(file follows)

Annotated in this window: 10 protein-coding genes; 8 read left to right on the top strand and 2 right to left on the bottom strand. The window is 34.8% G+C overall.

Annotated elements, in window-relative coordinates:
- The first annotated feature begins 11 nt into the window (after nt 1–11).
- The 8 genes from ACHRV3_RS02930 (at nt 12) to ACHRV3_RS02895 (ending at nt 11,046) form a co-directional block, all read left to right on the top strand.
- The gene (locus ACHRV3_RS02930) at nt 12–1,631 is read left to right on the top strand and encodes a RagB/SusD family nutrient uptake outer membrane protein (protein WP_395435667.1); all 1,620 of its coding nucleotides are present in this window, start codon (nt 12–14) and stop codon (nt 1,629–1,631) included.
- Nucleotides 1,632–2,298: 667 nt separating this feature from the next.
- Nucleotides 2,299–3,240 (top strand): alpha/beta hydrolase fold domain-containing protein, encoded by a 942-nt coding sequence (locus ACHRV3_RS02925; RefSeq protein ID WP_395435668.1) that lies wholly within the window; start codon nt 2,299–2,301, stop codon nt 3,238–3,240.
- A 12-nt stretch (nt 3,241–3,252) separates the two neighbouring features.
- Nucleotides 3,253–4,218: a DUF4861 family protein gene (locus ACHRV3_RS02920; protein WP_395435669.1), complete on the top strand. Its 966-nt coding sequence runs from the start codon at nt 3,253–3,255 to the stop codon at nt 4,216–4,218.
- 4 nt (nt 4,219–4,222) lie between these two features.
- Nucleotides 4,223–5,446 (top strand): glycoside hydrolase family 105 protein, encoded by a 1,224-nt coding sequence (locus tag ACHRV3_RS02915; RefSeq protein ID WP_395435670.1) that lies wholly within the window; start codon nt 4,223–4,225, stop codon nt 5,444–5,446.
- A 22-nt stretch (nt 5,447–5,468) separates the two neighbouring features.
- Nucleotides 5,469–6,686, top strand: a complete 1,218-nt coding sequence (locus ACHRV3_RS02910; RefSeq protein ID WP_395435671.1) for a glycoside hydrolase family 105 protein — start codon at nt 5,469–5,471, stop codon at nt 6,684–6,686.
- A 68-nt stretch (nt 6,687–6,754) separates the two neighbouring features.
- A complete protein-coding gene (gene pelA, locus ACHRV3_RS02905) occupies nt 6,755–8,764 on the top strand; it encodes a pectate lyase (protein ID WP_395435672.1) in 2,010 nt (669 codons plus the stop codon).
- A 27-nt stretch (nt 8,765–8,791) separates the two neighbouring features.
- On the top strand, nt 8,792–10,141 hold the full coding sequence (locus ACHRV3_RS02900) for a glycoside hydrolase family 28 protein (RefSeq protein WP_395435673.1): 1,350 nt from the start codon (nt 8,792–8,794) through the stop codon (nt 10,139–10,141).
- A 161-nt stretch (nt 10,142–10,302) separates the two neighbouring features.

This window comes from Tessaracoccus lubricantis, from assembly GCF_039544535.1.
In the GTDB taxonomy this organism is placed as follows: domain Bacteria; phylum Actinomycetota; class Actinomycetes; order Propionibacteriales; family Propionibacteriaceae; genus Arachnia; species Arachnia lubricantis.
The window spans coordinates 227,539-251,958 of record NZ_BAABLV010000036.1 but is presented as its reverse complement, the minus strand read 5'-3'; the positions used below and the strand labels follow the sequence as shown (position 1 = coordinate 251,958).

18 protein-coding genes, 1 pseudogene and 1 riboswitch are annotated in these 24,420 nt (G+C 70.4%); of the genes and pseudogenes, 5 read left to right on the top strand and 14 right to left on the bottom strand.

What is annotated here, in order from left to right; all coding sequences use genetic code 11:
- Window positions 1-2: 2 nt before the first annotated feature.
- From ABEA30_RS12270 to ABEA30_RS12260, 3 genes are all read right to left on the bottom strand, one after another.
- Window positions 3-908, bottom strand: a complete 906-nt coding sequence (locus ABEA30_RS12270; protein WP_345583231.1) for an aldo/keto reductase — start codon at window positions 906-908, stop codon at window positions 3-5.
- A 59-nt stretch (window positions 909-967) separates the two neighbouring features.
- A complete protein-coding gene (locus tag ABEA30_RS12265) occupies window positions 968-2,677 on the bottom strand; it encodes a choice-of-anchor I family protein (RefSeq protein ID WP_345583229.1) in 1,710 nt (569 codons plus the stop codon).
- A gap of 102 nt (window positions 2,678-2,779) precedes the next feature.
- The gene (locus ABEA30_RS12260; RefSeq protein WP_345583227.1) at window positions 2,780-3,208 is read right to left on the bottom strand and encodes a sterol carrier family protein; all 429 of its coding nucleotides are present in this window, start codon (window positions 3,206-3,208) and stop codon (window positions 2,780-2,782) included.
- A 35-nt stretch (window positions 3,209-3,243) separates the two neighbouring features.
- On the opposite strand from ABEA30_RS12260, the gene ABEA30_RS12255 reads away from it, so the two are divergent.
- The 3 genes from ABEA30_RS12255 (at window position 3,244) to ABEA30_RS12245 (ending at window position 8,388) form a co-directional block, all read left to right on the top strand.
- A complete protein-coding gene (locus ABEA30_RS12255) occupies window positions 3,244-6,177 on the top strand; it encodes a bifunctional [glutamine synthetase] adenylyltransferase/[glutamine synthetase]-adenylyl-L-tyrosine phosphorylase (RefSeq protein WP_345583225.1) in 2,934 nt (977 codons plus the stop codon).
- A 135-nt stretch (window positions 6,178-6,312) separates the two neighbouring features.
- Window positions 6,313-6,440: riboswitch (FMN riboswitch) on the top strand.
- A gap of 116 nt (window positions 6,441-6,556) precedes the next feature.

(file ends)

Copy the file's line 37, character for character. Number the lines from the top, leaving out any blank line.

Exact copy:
- A gap of 116 nt (window positions 6,441-6,556) precedes the next feature.